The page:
Sasha Pisiak, 12, (left) and Elise Reimer, 11, serve up fruit ambrosia and ice cream at the Saturday Street Lunch at All Saints Anglican Church March 11. (Katherine Mortimer/Morning Star)

Sharing food and fellowship

Saturday Street Lunch fills a gap on the weekends for people in need

Within minutes of the doors opening, the Saturday Street Lunch at All Saints Anglican Church is filled with people tucking into plates of home-cooked shepherd’s pie followed by a bowl of vanilla ice cream and hot-from-the-oven fruit ambrosia.

The lunch serves people from all walks of life: some are homeless, others are struggling with mental health challenges or addictions. Still others are simply people struggling to put food on the table.

“The Upper Room Mission rightly closes on the weekend, but that leaves a two-day gap for those in need of food; one of our objectives is to fill the gap,” said coordinator Michael Robinson, adding that last year, the lunch averaged 100 guests per meal. “Our guests who depend on the mission during the week days appreciate a meal served in different surroundings. We also have guests who don’t go to the mission, but who simply enjoy having a meal with their friends and stretching their income a little further. I find that all these reasons make being a part of the Saturday Street Lunch and seeing that it continues, worthwhile.

“Like many, I see the huge discrepancies that exist in our world. Ideally, we should beat our swords into ploughshares to ensure all have enough. In the interim, I try to love my neighbour and do my small bit to redress the balance.”

At All Saints, the lunch began as a program of the Ecumenical Concerns Committee and is one part of community outreach provided by the church.

“The ECC was the original ‘brainwave’ of Vernon’s 2004 Good Citizen of the Year, Lil Olsen, and ladies from Trinity United and Peace Lutheran Churches a number of years ago,” said Robinson.

At the time, soup and sandwiches were prepared and served Saturdays by church volunteers at the Vernon Masonic Hall on 32nd Street, with the participation of volunteers from other local churches, including St. James, Church of God, Seventh-day Adventist, Church of Jesus Christ of Latter-day Saints, as well as Girl Guides, BC Hydro Power Pioneers, Lady Lions, Coldstream Lions and Pleasant Valley secondary school teachers.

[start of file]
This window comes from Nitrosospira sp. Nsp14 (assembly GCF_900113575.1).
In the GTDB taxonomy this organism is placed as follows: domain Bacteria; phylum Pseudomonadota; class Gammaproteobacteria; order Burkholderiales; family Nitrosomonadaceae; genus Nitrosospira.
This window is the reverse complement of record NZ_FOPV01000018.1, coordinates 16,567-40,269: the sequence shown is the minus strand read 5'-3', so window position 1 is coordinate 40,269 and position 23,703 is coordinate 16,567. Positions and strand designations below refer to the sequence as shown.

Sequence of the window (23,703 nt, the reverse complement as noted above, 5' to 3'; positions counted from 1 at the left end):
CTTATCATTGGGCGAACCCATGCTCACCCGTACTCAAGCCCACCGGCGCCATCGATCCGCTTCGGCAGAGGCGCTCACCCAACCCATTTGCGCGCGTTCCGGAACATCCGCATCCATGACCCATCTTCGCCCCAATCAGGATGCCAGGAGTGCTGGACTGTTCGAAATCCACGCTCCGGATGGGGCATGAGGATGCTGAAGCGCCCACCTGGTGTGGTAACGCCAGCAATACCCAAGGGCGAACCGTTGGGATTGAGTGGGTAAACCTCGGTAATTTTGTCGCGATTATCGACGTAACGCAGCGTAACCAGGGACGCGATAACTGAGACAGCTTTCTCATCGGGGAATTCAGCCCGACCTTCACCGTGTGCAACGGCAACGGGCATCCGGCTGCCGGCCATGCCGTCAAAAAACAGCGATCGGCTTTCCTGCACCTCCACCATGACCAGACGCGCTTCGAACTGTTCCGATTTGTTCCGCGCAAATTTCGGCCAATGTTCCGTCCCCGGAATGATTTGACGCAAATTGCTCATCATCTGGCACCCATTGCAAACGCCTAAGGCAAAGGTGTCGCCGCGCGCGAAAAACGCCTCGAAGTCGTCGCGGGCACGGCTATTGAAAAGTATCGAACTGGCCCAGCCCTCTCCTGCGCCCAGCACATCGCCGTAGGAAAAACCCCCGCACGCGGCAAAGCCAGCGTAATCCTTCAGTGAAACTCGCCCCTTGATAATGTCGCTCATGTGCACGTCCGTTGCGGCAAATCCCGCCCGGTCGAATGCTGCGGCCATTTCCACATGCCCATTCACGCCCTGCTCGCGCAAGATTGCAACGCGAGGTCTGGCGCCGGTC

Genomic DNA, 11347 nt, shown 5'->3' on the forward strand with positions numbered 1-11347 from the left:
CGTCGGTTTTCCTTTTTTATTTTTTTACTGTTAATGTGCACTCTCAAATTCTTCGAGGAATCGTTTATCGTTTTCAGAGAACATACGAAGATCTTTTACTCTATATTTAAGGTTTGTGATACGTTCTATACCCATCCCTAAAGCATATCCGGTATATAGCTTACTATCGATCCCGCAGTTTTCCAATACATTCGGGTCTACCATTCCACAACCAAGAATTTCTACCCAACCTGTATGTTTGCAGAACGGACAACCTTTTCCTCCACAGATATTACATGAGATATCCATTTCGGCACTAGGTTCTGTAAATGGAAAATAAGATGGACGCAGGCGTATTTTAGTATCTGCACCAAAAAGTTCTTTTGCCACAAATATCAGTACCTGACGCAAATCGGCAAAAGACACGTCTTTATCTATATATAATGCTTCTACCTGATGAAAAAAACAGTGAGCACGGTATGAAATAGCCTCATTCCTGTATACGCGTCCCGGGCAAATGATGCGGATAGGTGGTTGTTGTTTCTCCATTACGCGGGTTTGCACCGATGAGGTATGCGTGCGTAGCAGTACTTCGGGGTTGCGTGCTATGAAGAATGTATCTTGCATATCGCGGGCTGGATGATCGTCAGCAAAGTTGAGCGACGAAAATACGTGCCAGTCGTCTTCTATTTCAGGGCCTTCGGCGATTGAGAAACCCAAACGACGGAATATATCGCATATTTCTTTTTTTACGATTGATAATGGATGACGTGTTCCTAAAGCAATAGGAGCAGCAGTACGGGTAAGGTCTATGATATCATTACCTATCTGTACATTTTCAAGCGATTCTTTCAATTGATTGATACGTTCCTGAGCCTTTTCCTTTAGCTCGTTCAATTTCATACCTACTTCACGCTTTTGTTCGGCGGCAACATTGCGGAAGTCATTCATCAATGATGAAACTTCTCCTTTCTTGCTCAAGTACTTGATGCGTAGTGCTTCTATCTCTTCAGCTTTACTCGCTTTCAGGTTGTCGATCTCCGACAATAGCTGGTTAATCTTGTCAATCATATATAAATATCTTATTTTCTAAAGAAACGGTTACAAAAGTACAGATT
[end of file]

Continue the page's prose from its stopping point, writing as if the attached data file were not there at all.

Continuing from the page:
After five years, the program moved to the Royal Canadian Legion hall for three months before the owner of Andy’s Added Touch Restaurant offered his facilities, an offer that was gratefully accepted. After two years, another move was necessary, this time to the newly completed basement hall and kitchen of All Saints’ Centennial Hall.

“The past two years has seen our basement kitchen, Dickson Room and the bathrooms put to regular Saturday morning use,” said Robinson. “The participating groups are appointed specific dates and arrange and provide all the food and volunteer personnel. Currently, each group’s turn comes around about every seven to eight weeks.

“The choice of what is to be served is the responsibility of the assigned group. Although soup and two or three various sandwiches, goodies, fruit, coffee, tea and milk and juice are provided, sometimes stew, chili and turkey have been served.”

All Saints currently shares the lunch with a number of different churches and community groups on a rotating basis: Beairsto school’s leadership group, Epicor Software Corporation, HQF, Knox Presbyterian, the Church of Jesus Christ of Latter-day Saints, Peace Lutheran, Seventh-day Adventist, St. James and Our Lady of the Valley Catholic Churches, St. John’s Lutheran and Kidston school.

“Two wolves seek to devour any non-profit group: one is a lack of funds and the other is a lack of volunteers, but the brilliant structure of the street lunch is that there are a number of groups sharing the load being responsible for their turns throughout the year, and being responsible for finding their own funding and volunteers. Members of All Saints donate to our meals through their church envelopes.”

While the participation of Kidston and Beairsto this winter helped a great deal, Robinson said one of the participating churches dropped out of the program unexpectedly in the fall and he is concerned that by summertime, the lunch will be stretched thin.

“We do need a group or groups willing to take three or possibly more turns per year. We are stretched: our member groups have been totally amazing in their willingness to take extra turns, but even elastic bands only stretch so far!

“And through money from Vernon City Council, a fundraiser and an anonymous individual, we are in the position to give some financial help to a school group or similar who would like to take a turn providing a meal.”